15 In any event, the foams prepared in accordance herewith are rigid cellular products having a density of from about one pound to forty pounds per cubic foot which exhibit excellent flame properties, such as fire resistance, low smoke evolution and excellent weight reten- 20 tion.

Following are specific, non-limiting examples which are provided to illustrate the enumerated principles described herein. All parts are by weight unless otherwise indicated. In the examples, the compressive strength 25 properties of the foams were determined in accordance with ASTM-1621, the flame retardant properties by ASTM D-30l4 and the friability properties by ASTM C-42l.

EXAMPLES l-5 A series of foams was prepared by simultaneously adding a catalyst and a promoter to a reaction vessel equipped with a stirrer to which had been charged a polyisocyanate, a silicon surfactant and a blowing agent. An exotherm was generated and foam formation following soon after. Tables I and 11, below, illustrate the details of the preparations as well as physical properties of some of the resulting foams. As the data in Tables l and ll indicate, use of the halogenated alkanols in accordance with the process of the subject invention increased the rate of reaction and resulted in foams having improved compressive strength and friability without any loss in flame retardant properties. In Tables and II the following abbreviations are employed: TD] a mixture of 80/20 by weight 2,4-, 2,6-tolylene diisocyanate PAPl polymethylene polyphenyl isocyanate TDH l,3,5-tris(N,N-dimethylaminopropyl)-hexahydrotriazine F-l l3 1,1 ,Z-trifluorol ,2,2-trichloroethane DC-l93 polyalkylsiloxane-polyoxyalkylene copolymer, a foam stabilizer Alcohol A 2,2,2-trifluoroethanol Alcohol B 2,2,2-trichloroethanol Alcohol C 1,l,1,3,3,3-hexafluoro-2-propanol Alcohol D 2,3-dibromopropanol TABLE I lsocyanate Catalyst DC- F- Cream Rise Tack pbw. Blend, pbw. 193 1 [3 Time. Time, Free, Density Example PAPI TDI Alcohol TDH pbw. pbw. sec. sec. sec. pcf.

Control-l 100 6 1.0 [0 2l0 260 260 4.4 Control-2 50 50 8 I5 85 ND.

2 I00 5B 3 0.5 10 S0 70 4.3

5 I00 5D 8 1.0 15 65 170 ND.

N.D.=not determined TABLE 11 Physical Properties Of Foams Butler Chimney Test Closed Time Den- Comp. Tumb. Cell Flame to sity, Str. 10% Friab. Corr. Wt. HL, SX,

Example pcf. Dell. psi. 10% Wt. Loss Rel. in. sec.

Control-1 4.4 12 98 B2 96 4 10 1 4.6 109 18 94 96 3 10 EXAMPLES 6-28 A series of foams was prepared by simultaneously adding a co-catalyst system comprising l,3,5-tris(N,N- dimethylaminopropyl)hexahydrotriazine (TDH) and 2,3-dibromopropanol (DBP) to a reaction vessel equipped with a high speed stirrer to which had been charged a polyisocyanate and various optional ingredients such as polyol, a urethane catalyst, a plasticizer, a surfactant and a blowing agent. An exotherm was generated and foam formation followed soon after. Tables 11] and 1V, below, illustrate the details of the prepara- TABLE 111 ingredients, Parts lsocyanate DC- Polyol F- Example PAPI TDl DBP TDH DBTDL 193 l 1 1B 6 300 0 10.5 3.5 3.5 3.5 60 55 7 300 0 16 8 0 4 60 60 8 300 0 10.5 3.5 3.5 3.5 68 50 9 300 0 16 8 0 4 68 55 10 300 0 10.5 3.5 3.5 3.5 72 50 1 l 300 0 l6 8 0 4 72 55 12 300 0 10.5 3.5 3.5 3.5 78 50 1 3 300 0 16 8 0 4 78 55 14 300 0 10.5 3.5 3.5 3.5 84 50 15 300 0 16 8 0 4 84 55 16 300 0 9 6 3 3 60 55 17 300 0 9 6 3 3 60 58 18 300 0 9 6 3 3 66 58 19 300 0 9 6 3 3 72 55 20 270 9 6 3 3 60 21 270 30 9 6 3 3 66 5O 22 270 30 9 6 3 3 72 50 23 270 30 10.5 3.5 3.5 3.5 60 24 270 30 16 8 0 4 63 25 270 30 10.5 3.5 3.5 3.5 66 55 26 270 30 16 8 0 4 66 60 27 270 30 10.5 3.5 3.5 3.5 72 55 28 270 30 16 8 0 4 72 60 TABLE IV Physical Properties of Foams Butler Chimney Test Tumb. Closed Time Den- Comp. Friab. Cell Flame to sity Str. 10% Wt. Corr. Wt. HL, SX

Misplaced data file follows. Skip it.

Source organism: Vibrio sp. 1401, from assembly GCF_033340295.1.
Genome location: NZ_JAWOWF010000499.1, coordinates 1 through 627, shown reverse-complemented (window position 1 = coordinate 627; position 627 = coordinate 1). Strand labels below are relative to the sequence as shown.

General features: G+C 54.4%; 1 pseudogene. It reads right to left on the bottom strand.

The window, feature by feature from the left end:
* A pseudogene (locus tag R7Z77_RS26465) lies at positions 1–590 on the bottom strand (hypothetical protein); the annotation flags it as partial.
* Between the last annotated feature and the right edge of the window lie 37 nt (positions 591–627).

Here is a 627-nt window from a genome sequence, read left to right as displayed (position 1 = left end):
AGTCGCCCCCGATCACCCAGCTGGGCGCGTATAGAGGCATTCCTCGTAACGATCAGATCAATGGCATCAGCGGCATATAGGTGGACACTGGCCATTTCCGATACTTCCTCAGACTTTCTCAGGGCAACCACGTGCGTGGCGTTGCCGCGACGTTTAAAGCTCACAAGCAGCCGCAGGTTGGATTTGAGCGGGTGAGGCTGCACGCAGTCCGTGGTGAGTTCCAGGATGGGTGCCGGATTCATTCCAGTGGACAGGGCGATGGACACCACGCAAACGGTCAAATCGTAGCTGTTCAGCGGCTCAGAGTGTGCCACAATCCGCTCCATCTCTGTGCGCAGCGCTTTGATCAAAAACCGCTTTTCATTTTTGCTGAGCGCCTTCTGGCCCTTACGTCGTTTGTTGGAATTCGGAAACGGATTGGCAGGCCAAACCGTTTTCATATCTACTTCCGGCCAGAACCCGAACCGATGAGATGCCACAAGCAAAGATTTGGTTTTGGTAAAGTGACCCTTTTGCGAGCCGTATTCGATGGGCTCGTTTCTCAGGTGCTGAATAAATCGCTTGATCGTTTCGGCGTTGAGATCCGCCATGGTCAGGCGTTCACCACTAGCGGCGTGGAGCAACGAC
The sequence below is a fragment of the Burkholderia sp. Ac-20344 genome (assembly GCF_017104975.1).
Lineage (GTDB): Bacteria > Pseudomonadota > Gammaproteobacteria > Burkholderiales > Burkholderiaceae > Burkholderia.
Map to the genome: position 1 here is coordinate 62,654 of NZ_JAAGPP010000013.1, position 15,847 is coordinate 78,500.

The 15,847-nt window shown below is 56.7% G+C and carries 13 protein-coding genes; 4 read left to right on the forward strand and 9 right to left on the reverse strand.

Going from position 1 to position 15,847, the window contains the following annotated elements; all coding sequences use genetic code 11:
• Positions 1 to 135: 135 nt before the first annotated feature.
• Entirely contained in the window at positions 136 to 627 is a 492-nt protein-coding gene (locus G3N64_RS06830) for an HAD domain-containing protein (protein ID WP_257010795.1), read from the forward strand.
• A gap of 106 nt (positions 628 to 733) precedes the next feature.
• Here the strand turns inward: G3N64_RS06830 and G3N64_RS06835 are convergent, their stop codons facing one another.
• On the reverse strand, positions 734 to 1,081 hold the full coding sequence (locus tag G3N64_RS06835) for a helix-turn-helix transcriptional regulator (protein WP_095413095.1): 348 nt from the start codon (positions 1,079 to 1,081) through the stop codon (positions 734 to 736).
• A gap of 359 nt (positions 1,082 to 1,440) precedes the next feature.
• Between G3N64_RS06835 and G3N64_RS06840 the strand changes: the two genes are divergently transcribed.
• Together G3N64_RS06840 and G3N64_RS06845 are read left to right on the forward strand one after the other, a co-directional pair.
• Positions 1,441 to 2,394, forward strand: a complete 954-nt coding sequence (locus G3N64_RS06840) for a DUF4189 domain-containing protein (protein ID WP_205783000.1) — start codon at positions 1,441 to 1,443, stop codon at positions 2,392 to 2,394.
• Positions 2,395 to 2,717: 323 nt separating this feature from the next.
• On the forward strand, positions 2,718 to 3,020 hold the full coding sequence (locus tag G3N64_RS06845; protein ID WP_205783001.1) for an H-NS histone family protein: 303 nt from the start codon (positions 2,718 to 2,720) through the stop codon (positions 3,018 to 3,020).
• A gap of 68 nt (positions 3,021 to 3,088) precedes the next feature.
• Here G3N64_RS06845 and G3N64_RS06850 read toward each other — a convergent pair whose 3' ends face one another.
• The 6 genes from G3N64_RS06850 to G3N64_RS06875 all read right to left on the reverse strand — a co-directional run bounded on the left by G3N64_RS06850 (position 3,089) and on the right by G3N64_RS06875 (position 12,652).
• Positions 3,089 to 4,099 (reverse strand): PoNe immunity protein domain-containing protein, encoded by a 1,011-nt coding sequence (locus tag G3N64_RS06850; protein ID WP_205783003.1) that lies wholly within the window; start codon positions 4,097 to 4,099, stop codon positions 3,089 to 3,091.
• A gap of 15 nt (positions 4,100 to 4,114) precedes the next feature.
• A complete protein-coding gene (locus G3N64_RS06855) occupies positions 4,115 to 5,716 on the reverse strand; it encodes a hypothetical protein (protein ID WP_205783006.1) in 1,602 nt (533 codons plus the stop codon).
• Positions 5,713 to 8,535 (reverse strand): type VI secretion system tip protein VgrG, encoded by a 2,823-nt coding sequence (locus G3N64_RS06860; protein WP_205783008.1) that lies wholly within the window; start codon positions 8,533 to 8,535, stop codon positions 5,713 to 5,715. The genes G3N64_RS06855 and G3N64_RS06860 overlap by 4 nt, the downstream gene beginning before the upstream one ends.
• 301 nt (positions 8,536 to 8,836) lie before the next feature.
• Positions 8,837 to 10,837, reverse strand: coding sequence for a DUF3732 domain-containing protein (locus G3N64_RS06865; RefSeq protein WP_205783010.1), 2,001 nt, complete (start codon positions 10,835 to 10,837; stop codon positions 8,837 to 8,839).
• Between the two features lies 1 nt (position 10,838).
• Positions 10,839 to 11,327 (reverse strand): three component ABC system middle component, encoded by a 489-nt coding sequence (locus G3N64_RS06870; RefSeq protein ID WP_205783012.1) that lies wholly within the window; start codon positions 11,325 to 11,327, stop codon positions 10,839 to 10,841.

Example pcf. Def. psi. Loss lb Ret. in. sec.

6 2.0 13 1 98 83 9 10 7 1.9 12 1 1 97 81 7 12 8 1.9 17 3 97 83 8 10 9 2.0 24 16 98 83 8 10 10 1.9 21 3 99 81 9 10 1 1 2.1 19 13 97 83 8 10 12 2.1 26 5 98 72 10 13 13 1.9 20 1 l 99 77 9 1 l 14 1.9 23 6 99 68 l0 l9 15 2.0 25 9 97 67 10 16 16 2.2 14 5 96 87 8 10 17 2.0 14 a 96 79 s 13 is 1.9 17 4 9s 77 9 11 19 1.9 18 8 99 74 9 15 20 1.7 16 19 101 82 9 10 21 1.6 15 21 100 9 12 22 1.7 17 19 100 74 10 12 23 1.8 13 17 72 8 18 24 1.9 20 21 97 76 l0 12 25 1.7 14 21 97 73 8 15 26 1.7 10 28 96 71 10 13 27 2.3 25 40 98 94 5 10 28 1.7 13 24 97 71 10 14 EXAMPLES 29-32 with a high speed stirrer to which had been charged a polyisocyanate and various optional ingredients such as a polyol, a urethane catalyst, a plasticizer, a surfactant and a blowing agent. An exotherm was generated and foam formation followed soon after. Table VI, below, illustrates the details of the preparations as well as physical properties of some of the resulting foams. In all cases, infrared spectroscopic analyses indicate that the foams exhibit isocyanurate and urethane linkages. in addition to the abbreviations mentioned before, the following abbreviations are employed in Table VI: DBTDA dibutyltin diacetate Polyol ll a 425 molecular weight propylene oxide adduct of trimethylolpropane TABLE VI Ingredients, Parts lsocyanate DC- Polyol Polyol F- Example PAP! TDl TCE TDH DBTDL DB'IDA 193 1 1 1B 33 300 0 9 6 3 0 3 60 o 55 34 300 0 9 6 3 0 3 66 0 55 35 300 0 9 6 3 0 3 72 0 55 36 270 30 9 6 3 0 3 60 0 50 37 270 30 9 6 3 0 3 66 0 50 38 2'10 30 9 6 3 0 3 72 0 50 39 300 0 6 0 3 3 0 55 40 300 0 15 6 0 3 3 0 30 55 M 300 (1 l5 6 0 3 3 60 0 60 42 300 0 15 6 0 3 3 75 0 60 Physical Properties of Foams Butler Chimney Test Tumb. Closed Time Den- Comp. Friab. Cell 5% Flame to sity, Str. 10% Wt. Corr. Wt. HL. SX Example pcf Def. psi. Loss Ret. in. sec.